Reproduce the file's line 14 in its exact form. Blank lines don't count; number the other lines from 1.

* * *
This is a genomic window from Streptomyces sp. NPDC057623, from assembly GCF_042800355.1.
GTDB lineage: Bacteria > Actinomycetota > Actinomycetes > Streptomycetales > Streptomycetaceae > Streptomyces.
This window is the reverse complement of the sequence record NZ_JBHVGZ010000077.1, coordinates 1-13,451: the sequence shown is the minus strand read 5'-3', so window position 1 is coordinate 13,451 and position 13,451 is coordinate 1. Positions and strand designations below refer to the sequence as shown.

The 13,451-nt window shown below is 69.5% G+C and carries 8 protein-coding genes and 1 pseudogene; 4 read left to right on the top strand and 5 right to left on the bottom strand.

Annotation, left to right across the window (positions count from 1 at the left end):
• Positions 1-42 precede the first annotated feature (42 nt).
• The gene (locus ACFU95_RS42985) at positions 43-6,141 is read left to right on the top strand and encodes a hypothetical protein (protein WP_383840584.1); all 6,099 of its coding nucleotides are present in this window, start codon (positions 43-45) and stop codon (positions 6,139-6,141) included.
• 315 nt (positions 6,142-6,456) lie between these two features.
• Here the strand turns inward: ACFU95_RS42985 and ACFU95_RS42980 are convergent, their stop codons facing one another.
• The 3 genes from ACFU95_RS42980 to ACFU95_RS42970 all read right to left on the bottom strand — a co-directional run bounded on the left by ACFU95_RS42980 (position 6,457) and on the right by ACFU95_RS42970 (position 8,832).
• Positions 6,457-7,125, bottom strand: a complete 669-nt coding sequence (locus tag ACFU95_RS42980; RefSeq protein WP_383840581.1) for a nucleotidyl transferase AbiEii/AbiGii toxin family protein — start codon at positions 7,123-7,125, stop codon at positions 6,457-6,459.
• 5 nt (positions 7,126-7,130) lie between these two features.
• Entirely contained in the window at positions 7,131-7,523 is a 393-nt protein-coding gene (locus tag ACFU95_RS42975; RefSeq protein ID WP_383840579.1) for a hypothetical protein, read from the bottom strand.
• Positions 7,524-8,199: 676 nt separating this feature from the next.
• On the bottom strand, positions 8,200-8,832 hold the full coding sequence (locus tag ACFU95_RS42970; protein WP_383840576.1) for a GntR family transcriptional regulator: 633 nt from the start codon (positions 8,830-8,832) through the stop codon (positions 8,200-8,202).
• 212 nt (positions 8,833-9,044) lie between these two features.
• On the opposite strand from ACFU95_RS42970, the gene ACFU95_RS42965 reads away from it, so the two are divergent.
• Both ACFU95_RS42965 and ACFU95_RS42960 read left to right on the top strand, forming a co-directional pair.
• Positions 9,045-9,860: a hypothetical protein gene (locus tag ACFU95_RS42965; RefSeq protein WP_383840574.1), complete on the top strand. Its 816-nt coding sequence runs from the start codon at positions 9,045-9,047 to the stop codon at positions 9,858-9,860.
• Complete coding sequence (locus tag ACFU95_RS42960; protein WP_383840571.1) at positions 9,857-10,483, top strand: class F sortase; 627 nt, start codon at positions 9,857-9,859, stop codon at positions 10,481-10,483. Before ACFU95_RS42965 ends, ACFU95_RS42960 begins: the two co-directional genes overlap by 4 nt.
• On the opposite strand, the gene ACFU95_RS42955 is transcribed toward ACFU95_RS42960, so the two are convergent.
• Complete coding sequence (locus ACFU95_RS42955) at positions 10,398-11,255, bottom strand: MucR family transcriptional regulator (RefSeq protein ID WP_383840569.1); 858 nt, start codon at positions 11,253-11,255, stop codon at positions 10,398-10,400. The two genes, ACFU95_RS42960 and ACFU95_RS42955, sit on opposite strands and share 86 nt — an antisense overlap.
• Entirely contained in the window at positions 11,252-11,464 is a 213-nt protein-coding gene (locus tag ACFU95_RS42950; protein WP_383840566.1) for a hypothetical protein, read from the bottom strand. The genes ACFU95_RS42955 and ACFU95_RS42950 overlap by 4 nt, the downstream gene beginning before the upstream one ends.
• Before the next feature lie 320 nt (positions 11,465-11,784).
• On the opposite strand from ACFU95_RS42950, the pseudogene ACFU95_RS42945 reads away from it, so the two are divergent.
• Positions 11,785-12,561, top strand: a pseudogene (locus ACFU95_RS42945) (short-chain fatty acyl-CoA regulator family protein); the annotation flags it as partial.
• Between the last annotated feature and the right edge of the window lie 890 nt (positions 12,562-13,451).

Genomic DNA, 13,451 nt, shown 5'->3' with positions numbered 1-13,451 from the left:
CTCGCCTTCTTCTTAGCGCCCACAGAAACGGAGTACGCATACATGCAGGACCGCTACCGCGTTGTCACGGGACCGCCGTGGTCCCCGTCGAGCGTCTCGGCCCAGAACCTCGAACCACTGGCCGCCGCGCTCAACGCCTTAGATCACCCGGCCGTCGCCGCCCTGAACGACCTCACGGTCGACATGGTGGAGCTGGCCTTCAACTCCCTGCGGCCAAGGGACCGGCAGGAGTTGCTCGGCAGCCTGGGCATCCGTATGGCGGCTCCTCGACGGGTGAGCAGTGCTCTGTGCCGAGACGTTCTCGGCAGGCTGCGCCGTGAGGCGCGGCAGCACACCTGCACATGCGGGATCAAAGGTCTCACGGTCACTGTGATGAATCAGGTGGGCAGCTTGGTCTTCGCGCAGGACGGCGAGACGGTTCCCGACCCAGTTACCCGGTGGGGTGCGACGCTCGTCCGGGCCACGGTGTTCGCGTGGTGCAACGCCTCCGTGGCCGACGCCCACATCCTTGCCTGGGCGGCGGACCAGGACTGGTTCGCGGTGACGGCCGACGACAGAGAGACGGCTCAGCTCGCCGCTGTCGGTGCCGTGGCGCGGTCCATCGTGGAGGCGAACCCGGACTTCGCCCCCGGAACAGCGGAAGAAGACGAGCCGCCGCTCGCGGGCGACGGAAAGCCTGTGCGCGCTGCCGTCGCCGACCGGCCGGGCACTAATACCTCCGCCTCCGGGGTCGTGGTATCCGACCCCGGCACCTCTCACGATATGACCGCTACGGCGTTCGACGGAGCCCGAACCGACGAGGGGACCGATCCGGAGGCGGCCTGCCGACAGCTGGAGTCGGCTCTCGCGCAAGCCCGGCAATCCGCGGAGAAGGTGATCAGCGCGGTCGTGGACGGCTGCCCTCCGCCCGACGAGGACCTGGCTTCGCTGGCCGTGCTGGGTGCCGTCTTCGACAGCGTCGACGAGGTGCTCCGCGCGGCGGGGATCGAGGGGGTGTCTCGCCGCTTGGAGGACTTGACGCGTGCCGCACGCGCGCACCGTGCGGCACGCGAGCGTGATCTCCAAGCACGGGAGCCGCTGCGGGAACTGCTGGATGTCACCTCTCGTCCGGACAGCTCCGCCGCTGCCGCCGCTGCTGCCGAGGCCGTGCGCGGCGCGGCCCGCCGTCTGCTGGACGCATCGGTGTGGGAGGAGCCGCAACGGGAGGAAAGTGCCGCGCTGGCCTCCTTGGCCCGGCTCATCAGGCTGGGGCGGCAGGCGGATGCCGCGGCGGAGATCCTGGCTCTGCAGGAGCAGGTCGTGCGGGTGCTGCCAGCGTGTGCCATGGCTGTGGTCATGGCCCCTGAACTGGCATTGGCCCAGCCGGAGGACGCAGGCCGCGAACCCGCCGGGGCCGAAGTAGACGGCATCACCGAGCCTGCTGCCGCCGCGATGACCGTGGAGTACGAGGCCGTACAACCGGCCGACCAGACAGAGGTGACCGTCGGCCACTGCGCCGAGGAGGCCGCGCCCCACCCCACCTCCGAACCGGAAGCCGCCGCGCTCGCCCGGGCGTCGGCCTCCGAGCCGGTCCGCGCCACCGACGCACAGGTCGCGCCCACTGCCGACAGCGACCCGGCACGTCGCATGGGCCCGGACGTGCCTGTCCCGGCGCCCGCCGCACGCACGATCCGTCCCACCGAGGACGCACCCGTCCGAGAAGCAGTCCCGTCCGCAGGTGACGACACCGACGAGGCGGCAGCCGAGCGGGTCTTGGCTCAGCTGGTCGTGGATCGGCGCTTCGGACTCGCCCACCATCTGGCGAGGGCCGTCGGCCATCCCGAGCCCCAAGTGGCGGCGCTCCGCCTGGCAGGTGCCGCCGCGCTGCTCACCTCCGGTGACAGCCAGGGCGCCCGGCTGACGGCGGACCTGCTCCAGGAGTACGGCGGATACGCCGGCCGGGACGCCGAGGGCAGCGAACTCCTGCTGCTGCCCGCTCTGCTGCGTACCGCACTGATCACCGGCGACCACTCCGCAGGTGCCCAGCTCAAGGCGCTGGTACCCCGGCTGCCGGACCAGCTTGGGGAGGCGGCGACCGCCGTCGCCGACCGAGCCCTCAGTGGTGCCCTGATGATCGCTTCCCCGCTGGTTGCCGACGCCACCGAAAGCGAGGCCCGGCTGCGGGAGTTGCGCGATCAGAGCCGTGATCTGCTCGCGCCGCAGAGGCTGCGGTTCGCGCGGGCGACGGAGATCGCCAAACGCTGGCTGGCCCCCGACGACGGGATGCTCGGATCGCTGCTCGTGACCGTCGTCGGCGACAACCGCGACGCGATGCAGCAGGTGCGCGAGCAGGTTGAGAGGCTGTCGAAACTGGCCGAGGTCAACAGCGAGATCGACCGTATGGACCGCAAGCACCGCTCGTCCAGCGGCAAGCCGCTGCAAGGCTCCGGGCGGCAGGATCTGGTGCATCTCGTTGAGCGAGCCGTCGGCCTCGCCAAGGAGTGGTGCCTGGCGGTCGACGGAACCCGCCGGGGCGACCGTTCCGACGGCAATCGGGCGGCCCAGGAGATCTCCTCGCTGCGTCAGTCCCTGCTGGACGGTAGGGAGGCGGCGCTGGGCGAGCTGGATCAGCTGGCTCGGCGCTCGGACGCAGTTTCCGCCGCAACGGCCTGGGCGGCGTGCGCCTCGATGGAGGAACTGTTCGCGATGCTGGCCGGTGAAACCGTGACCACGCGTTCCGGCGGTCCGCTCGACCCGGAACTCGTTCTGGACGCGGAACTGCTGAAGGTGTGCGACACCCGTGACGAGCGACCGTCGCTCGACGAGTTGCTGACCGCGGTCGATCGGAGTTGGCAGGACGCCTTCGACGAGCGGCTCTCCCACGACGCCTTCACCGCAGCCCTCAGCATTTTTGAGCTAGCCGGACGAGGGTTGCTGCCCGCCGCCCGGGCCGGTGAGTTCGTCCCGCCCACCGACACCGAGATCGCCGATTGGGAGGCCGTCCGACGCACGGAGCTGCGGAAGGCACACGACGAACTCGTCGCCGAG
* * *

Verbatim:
• Positions 7,524-8,199: 676 nt separating this feature from the next.